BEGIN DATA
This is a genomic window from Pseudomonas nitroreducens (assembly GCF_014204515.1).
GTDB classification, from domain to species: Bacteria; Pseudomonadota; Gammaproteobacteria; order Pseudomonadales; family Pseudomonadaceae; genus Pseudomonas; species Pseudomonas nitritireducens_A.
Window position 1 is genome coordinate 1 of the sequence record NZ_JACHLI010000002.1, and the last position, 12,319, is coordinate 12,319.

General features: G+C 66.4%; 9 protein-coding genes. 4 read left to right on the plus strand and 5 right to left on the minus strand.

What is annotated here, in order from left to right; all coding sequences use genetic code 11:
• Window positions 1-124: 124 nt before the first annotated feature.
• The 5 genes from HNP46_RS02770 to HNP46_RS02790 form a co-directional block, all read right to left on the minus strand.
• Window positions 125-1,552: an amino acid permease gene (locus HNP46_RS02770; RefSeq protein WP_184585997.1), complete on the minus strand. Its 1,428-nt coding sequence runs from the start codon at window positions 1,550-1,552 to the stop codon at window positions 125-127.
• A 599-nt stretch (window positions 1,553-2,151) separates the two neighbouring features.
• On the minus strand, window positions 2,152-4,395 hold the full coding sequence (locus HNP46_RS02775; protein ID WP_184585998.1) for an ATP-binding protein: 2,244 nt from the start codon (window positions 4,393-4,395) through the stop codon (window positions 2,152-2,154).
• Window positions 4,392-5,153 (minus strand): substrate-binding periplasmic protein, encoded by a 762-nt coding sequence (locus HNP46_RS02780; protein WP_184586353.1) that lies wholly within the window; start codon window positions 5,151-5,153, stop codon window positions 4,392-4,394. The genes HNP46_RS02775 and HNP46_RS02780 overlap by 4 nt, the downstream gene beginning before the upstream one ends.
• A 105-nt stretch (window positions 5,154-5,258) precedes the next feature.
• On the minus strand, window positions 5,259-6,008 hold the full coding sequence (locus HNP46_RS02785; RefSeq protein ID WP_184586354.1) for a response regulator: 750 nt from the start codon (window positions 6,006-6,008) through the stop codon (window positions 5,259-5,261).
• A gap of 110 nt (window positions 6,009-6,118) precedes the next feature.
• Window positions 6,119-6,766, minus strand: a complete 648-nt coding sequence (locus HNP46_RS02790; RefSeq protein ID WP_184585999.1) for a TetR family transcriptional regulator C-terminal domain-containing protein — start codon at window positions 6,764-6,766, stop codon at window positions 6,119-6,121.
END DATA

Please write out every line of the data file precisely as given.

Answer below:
This is a genomic window from Pseudomonas nitroreducens (assembly GCF_014204515.1).
GTDB classification, from domain to species: Bacteria; Pseudomonadota; Gammaproteobacteria; order Pseudomonadales; family Pseudomonadaceae; genus Pseudomonas; species Pseudomonas nitritireducens_A.
Window position 1 is genome coordinate 1 of the sequence record NZ_JACHLI010000002.1, and the last position, 12,319, is coordinate 12,319.

General features: G+C 66.4%; 9 protein-coding genes. 4 read left to right on the plus strand and 5 right to left on the minus strand.

What is annotated here, in order from left to right; all coding sequences use genetic code 11:
• Window positions 1-124: 124 nt before the first annotated feature.
• The 5 genes from HNP46_RS02770 to HNP46_RS02790 form a co-directional block, all read right to left on the minus strand.
• Window positions 125-1,552: an amino acid permease gene (locus HNP46_RS02770; RefSeq protein WP_184585997.1), complete on the minus strand. Its 1,428-nt coding sequence runs from the start codon at window positions 1,550-1,552 to the stop codon at window positions 125-127.
• A 599-nt stretch (window positions 1,553-2,151) separates the two neighbouring features.
• On the minus strand, window positions 2,152-4,395 hold the full coding sequence (locus HNP46_RS02775; protein ID WP_184585998.1) for an ATP-binding protein: 2,244 nt from the start codon (window positions 4,393-4,395) through the stop codon (window positions 2,152-2,154).
• Window positions 4,392-5,153 (minus strand): substrate-binding periplasmic protein, encoded by a 762-nt coding sequence (locus HNP46_RS02780; protein WP_184586353.1) that lies wholly within the window; start codon window positions 5,151-5,153, stop codon window positions 4,392-4,394. The genes HNP46_RS02775 and HNP46_RS02780 overlap by 4 nt, the downstream gene beginning before the upstream one ends.
• A 105-nt stretch (window positions 5,154-5,258) precedes the next feature.
• On the minus strand, window positions 5,259-6,008 hold the full coding sequence (locus HNP46_RS02785; RefSeq protein ID WP_184586354.1) for a response regulator: 750 nt from the start codon (window positions 6,006-6,008) through the stop codon (window positions 5,259-5,261).
• A gap of 110 nt (window positions 6,009-6,118) precedes the next feature.
• Window positions 6,119-6,766, minus strand: a complete 648-nt coding sequence (locus HNP46_RS02790; RefSeq protein ID WP_184585999.1) for a TetR family transcriptional regulator C-terminal domain-containing protein — start codon at window positions 6,764-6,766, stop codon at window positions 6,119-6,121.